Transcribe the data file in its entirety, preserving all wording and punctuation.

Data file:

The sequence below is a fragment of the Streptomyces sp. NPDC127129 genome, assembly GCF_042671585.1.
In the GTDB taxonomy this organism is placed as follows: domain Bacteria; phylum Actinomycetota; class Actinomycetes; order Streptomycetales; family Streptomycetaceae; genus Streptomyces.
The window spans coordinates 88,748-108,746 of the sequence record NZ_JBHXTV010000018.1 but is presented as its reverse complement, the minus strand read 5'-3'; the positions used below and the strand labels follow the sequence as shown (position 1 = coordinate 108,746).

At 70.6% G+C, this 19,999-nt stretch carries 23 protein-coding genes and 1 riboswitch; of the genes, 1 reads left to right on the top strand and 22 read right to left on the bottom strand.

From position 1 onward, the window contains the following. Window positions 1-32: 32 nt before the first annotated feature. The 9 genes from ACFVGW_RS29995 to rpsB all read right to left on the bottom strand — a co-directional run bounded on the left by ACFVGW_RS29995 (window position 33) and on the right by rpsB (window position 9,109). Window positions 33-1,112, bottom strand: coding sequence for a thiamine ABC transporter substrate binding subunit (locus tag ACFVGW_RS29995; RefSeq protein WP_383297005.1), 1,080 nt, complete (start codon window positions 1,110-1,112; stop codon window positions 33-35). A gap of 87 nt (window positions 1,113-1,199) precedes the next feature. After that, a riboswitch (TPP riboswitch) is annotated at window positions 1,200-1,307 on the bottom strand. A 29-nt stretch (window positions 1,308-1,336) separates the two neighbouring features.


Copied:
The sequence below is a fragment of the Streptomyces sp. NPDC127129 genome, assembly GCF_042671585.1.
In the GTDB taxonomy this organism is placed as follows: domain Bacteria; phylum Actinomycetota; class Actinomycetes; order Streptomycetales; family Streptomycetaceae; genus Streptomyces.
The window spans coordinates 88,748-108,746 of the sequence record NZ_JBHXTV010000018.1 but is presented as its reverse complement, the minus strand read 5'-3'; the positions used below and the strand labels follow the sequence as shown (position 1 = coordinate 108,746).

At 70.6% G+C, this 19,999-nt stretch carries 23 protein-coding genes and 1 riboswitch; of the genes, 1 reads left to right on the top strand and 22 read right to left on the bottom strand.

From position 1 onward, the window contains the following. Window positions 1-32: 32 nt before the first annotated feature. The 9 genes from ACFVGW_RS29995 to rpsB all read right to left on the bottom strand — a co-directional run bounded on the left by ACFVGW_RS29995 (window position 33) and on the right by rpsB (window position 9,109). Window positions 33-1,112, bottom strand: coding sequence for a thiamine ABC transporter substrate binding subunit (locus tag ACFVGW_RS29995; RefSeq protein WP_383297005.1), 1,080 nt, complete (start codon window positions 1,110-1,112; stop codon window positions 33-35). A gap of 87 nt (window positions 1,113-1,199) precedes the next feature. After that, a riboswitch (TPP riboswitch) is annotated at window positions 1,200-1,307 on the bottom strand. A 29-nt stretch (window positions 1,308-1,336) separates the two neighbouring features.